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How to prevent high employee turnover | Benni

For any business, employee turnover can be an issue, and particularly for small businesses when it can create a large hole. On top of this, there’s the cost of replacing them, the productivity issues and the lower morale potentially caused when others have to cover their work.

So the more businesses can do to keep top talent, the better it is for business. The question is how?

While it will probably come as no surprise to hear pay (or the lack of) is still one of the main bugbears for employees (34% think they can get more money somewhere else1), the good news is that many of the things we can do to reduce turnover are relatively simple to implement.

The even better news – especially for smaller businesses – is that most of them don’t have to cost a fortune.

While we can never retain 100% of our staff, you can start to think about trying to change some of the things that may be causing high employee turnover. Investors in People’s (IIP) recent job exodus survey and Benni’s own War for Talent report have highlighted why some employees vote with their feet. Here are some ideas on how you can prevent them from walking out the door permanently.

Being a rubbish boss

As the saying goes, people don’t quit bad jobs, they quit bad managers.

Research conducted by MHR in 2018 found that in the UK, 73% of employees who have experienced a poor manager at work have considered leaving their jobs, and a staggering 55% of those have actually quit their job because of bad management2.

It’s clear that a good boss is something employees rate highly. But what is being a good manager all about?

Different people are likely to have differing opinions on what makes a great manager – for some the human element is most important, while others value their boss’s ability to push them to achieve new things and help them develop. However, there are several characteristics that are universal in good management.

Trusting your employee, backing them up (instead of throwing them under the bus when things go wrong), and listening to them and encouraging them can all lead to respect, a morale boost – and ultimately, longevity within the company.

Strong leaders can inspire hard work, and good managers who are open and honest and listen to thoughts and opinions tend to run effective teams.

And don’t underestimate how far a bit of recognition goes – everyone likes a shout-out for a job well done, even if it’s a less public thank you for those shyer members of staff.

Not providing career development opportunities

The UK L&D (Learning and Development) Report 2018 by findcourses.co.uk discovered something interesting: the companies they found who valued learning and development highest also reported the lowest turnover of staff.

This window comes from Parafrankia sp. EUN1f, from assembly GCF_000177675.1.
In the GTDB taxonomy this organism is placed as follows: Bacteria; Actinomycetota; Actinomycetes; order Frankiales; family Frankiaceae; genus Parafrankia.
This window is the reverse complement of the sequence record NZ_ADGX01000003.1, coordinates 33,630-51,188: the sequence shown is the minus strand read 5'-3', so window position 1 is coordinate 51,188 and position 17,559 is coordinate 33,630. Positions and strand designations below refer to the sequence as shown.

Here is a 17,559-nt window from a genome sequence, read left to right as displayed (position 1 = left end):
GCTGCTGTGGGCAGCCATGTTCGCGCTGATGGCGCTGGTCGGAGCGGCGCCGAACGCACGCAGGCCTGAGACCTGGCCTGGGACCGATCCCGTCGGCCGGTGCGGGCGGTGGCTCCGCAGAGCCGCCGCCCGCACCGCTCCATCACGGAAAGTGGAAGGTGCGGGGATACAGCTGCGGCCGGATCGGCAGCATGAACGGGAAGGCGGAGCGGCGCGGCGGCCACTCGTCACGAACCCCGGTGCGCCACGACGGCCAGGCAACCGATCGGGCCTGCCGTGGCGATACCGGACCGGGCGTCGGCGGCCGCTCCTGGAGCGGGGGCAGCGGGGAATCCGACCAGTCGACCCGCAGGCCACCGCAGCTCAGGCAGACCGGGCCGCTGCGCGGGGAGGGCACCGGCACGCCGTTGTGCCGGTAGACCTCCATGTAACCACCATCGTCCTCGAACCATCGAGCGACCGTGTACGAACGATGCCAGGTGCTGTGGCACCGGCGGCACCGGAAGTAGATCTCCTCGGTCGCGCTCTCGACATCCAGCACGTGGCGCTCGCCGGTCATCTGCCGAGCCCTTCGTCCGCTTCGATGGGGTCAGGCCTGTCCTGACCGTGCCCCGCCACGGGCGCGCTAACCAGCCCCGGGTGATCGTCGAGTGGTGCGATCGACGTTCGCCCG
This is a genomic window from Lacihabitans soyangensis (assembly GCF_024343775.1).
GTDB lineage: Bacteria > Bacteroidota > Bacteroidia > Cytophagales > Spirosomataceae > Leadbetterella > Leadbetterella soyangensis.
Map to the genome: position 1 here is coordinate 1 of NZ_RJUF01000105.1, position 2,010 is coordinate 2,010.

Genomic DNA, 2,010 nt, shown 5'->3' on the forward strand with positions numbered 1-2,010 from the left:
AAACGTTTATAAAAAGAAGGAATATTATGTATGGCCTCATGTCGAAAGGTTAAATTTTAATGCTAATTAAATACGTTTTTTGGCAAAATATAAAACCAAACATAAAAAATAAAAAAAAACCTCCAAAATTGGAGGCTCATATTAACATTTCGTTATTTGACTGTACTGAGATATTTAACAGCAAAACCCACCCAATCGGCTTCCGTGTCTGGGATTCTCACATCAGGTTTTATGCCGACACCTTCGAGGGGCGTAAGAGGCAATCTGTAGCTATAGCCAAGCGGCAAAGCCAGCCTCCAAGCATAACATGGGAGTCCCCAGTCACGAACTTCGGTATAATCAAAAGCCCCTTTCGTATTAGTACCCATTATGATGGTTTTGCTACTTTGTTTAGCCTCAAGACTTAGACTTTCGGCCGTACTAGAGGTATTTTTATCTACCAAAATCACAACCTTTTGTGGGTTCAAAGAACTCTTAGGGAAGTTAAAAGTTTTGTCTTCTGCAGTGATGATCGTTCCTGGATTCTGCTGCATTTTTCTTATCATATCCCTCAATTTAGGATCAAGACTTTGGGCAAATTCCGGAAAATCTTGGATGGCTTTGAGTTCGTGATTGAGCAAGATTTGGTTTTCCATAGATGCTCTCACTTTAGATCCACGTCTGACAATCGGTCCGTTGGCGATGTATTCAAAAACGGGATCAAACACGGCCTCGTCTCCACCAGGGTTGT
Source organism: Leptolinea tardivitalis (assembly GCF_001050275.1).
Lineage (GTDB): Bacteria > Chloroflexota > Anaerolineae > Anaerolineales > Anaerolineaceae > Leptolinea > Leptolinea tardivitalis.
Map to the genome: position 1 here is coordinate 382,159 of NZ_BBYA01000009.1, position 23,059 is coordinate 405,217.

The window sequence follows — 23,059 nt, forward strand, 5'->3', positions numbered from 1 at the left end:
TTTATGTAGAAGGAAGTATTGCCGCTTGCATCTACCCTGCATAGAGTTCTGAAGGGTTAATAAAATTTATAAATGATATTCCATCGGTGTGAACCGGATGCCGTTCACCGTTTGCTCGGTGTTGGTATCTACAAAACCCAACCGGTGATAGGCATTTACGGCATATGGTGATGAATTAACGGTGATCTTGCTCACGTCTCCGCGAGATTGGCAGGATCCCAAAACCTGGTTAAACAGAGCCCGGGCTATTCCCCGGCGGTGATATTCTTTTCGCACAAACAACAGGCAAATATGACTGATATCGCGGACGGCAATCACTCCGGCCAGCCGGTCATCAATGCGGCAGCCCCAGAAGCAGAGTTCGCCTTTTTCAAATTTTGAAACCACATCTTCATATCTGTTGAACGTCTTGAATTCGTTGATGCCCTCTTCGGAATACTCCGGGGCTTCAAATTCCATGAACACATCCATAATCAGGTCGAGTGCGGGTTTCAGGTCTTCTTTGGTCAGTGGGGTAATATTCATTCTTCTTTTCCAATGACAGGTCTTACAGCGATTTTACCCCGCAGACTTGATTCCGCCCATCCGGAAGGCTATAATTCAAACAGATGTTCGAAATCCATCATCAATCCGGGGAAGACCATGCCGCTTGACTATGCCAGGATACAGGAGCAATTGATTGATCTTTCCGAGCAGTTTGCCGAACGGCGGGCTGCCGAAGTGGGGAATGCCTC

Furthermore, the report found that, of the companies that had spent above the national average of £300 per employee on training, none had a retention rate lower than six months.

Not just that, they were twice as likely to say their employees felt happy at work.

And a 2018 survey of British and American employees by Docebo revealed many more interesting statistics regarding progression in the workplace, including:

  • 32% of people do not feel qualified to be doing their job.
  • Almost half (48%) of millennials say they would quit a job due to lack of learning and development opportunities.
  • 24% of UK employees have paid for their own training outside of work4.

Lack of career progression has a high potential to make employees feel unhappy at work. Whether it’s on-the-job training or the ability to move up the career ladder, failing to help employees to develop in their roles will cause them to look elsewhere.

While this can be tough for smaller businesses in particular where the ability to move up the ladder may be slower and via a less defined path, there are still things every company can do to help make sure you keep your millennials (and others) engaged.

Make it clear that you can see employees moving up when the opportunity arises. But even if a promotion isn’t on the horizon, you can still show your staff you can satisfy their ambitions and recognise their potential by:

  • Offering training
  • Handing people a bit of extra responsibility (but don’t forget the recognition)
  • Have them shadow senior staff for a few days
  • Give them an allocated amount of free time each month to come up with business ideas – this won’t be for everyone, but allowing your employees to be creative with their skill and experience can result in some excellent business ideas and more engaged employees